Good luck getting things up to speed for RP (or maybe you have shots on already, I haven't checked), come back for more help anytime. I'm not harsh to drive you away, I'm harsh to be helpful.
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Last edited by JRMDC; 03-03-2009 at 02:09 AM.
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Old 03-03-2009, 03:05 AM   #6
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The camera you have is capable of taking RP quiltiy photos. Here is a picture of mine that was taken with a Canon PowerShot A590 IS:
http://www.railpictures.net/viewphot...wcomments=true
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Old 03-03-2009, 03:10 AM   #7
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I realize the weather/lighting was pretty crappy in most of these pictures, as it is in Columbus on a nearly daily basis. I've only been doing this for a couple months, and that was great help for a noob. I'll definitely have to try that stuff.
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Old 03-03-2009, 03:11 AM   #8
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I didn't know GE made digicam until I opened it for Christmas. It's certainly not my first choice, but my Canon A590 was out of service. Thanks for the info on the framing and cropping. As for the sharpening, how might I do that? Currently I am using software (freeware?) called 'Irfanview'. Is this acceptable, or do I need to use something better? Perhaps a Photoshop version? Don't worry about being harsh. I need the help.
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Old 03-03-2009, 03:16 AM   #9
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Quote:
Originally Posted by Todd Jackson View Post
As for the sharpening, how might I do that? Currently I am using software (freeware?) called 'Irfanview'. Is this acceptable, or do I need to use something better? Perhaps a Photoshop version? Don't worry about being harsh. I need the help.
The user manual or help system is your friend. Perhaps someone else will chime in; I'm pretty sure Irfanview does sharpening but I have never used it myself. If it doesn't (I'd be quite surprised if that were true; sharpening is a basic function), then look at the free Picasa by Google. For $$ I like Photoshot Elements, around $80.
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Old 03-03-2009, 03:17 AM   #10
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Cooke Road in Columbus is a good place to practice in the afternoons. The sun is perfect there for Southbound trains.
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Old 03-03-2009, 03:18 AM   #11
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Basic photography: Understanding Exposure by Bryan Peterson

Also, hang around the forums for a while, look at all the pictures that people bring here with questions, consider the responses. You'll learn a lot.
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Old 03-03-2009, 03:40 AM   #12
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Quote:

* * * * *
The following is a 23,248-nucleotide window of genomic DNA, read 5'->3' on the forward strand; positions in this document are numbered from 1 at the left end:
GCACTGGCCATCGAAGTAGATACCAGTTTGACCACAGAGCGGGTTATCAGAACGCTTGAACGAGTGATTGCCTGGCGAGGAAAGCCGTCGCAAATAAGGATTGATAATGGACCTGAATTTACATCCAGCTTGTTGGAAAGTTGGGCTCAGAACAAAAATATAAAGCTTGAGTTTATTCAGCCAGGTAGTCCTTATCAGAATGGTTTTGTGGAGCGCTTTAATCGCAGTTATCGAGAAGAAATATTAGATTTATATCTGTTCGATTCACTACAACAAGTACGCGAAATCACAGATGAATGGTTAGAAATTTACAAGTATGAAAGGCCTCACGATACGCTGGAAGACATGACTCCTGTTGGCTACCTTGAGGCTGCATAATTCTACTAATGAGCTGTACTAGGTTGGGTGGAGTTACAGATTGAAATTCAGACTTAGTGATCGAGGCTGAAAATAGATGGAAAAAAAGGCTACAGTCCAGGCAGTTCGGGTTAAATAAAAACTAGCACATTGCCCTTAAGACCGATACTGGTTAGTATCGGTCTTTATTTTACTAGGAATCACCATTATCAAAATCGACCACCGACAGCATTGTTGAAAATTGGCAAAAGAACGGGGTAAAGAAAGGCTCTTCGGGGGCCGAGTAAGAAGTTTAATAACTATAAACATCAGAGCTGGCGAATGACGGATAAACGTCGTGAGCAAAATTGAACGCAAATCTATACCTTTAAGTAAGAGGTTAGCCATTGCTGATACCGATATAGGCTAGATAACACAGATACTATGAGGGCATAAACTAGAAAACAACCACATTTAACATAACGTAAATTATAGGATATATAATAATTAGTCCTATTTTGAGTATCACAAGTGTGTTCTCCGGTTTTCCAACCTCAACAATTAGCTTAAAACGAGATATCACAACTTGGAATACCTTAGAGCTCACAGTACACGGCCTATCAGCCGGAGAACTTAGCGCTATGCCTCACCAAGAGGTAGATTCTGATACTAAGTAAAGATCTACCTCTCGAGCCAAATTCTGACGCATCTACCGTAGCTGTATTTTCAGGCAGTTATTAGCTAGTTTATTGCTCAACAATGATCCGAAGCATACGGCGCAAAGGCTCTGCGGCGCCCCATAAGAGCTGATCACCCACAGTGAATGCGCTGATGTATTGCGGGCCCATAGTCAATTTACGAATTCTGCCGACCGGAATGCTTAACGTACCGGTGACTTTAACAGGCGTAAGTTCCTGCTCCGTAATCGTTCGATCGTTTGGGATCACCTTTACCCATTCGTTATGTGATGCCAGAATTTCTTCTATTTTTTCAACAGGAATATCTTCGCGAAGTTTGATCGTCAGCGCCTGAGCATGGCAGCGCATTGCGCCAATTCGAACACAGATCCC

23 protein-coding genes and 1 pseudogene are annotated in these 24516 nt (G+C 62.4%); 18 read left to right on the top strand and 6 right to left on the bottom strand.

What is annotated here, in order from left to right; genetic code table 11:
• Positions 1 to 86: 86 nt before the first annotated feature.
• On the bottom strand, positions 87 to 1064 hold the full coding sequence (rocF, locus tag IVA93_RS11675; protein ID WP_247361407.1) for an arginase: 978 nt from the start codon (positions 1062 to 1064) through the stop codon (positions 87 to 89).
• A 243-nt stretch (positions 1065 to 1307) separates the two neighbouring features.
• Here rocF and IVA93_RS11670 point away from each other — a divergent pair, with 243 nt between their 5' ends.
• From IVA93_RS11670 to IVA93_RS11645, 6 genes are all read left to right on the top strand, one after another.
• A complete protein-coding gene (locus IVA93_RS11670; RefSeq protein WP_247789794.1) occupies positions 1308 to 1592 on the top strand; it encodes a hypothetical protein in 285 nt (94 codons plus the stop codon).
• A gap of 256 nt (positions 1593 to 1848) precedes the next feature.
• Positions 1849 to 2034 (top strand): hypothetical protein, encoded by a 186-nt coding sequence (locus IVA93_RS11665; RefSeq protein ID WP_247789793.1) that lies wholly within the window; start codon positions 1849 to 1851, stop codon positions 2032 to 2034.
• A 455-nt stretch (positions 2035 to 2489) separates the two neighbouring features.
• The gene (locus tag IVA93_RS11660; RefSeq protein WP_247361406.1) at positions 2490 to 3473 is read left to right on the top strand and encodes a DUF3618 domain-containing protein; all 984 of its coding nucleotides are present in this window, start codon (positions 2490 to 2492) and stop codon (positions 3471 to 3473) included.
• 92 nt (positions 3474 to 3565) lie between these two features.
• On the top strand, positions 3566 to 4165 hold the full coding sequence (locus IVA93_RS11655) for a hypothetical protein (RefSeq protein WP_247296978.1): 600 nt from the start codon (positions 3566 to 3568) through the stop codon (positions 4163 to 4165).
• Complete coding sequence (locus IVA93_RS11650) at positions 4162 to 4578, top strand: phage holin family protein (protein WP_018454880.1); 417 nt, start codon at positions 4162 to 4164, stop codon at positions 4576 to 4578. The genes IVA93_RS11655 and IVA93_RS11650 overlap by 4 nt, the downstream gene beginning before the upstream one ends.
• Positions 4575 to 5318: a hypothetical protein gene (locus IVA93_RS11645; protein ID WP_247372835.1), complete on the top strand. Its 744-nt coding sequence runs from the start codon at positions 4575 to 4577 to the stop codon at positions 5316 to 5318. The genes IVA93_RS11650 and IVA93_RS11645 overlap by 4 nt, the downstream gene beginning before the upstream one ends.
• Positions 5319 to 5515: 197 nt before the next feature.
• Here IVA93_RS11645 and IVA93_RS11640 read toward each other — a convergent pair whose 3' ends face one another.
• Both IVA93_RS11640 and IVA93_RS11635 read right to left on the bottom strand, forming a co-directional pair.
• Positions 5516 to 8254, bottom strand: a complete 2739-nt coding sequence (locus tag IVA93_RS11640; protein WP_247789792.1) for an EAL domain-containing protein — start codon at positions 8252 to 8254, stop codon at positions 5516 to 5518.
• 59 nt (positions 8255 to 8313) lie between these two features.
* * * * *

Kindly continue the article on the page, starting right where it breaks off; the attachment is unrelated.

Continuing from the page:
Originally Posted by JRMDC View Post
The user manual or help system is your friend. Perhaps someone else will chime in; I'm pretty sure Irfanview does sharpening but I have never used it myself. If it doesn't (I'd be quite surprised if that were true; sharpening is a basic function), then look at the free Picasa by Google. For $$ I like Photoshot Elements, around $80.
Hiya guys!
I just wanted to tell you, Todd, that you would be better off without Irfanview. It isn't good for train work. I did like to use it sometimes for my everyday photos but definitely not for trains/railroads. It just doesn't get the job done when it comes to exposure, sharpness, contrast, etc.

I would suggest if you want to go free, go with Gimp or Picasa (I've never used these myself, but I know a LOT of people use them and are happy with them). I do love my photoshop elements though. Tip: If you're thinking about buying Photoshop, go to Adobe's website, download it, and try it out for 30 days to make sure you like it. Even if you don't buy it, it is still nice to tryout for 30 days! lol If you're worried about trying to use these programs, there are TONS of tutorials on youtube and such. You'll get the hang of it, don't worry!

If you have more questions, definitely come to these guys. They are the biggest help you can get here. Nice too!!!

Most importantly! Have fun!
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Old 03-03-2009, 03:53 AM   #13
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Personally I liked picture one location looks good. The picture needs some cropping work and it has the look that a noise reduction setting was used on it giving it the soft quality.

Just my thought(s)
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Old 03-03-2009, 04:12 AM   #14
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Quote:
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Hiya guys!
I just wanted to tell you, Todd, that you would be better off without Irfanview. It isn't good for train work. I did like to use it sometimes for my everyday photos but definitely not for trains/railroads. It just doesn't get the job done when it comes to exposure, sharpness, contrast, etc.
I've used Irfanview for every accepted shot I have on RP. When used for basic edits on a technically decent shots, it's perfectly fine. Using a no frills editor helped me grow as a photographer, because I didn't have the luxury of half ass-ing a shot and go home to have photoshop save me.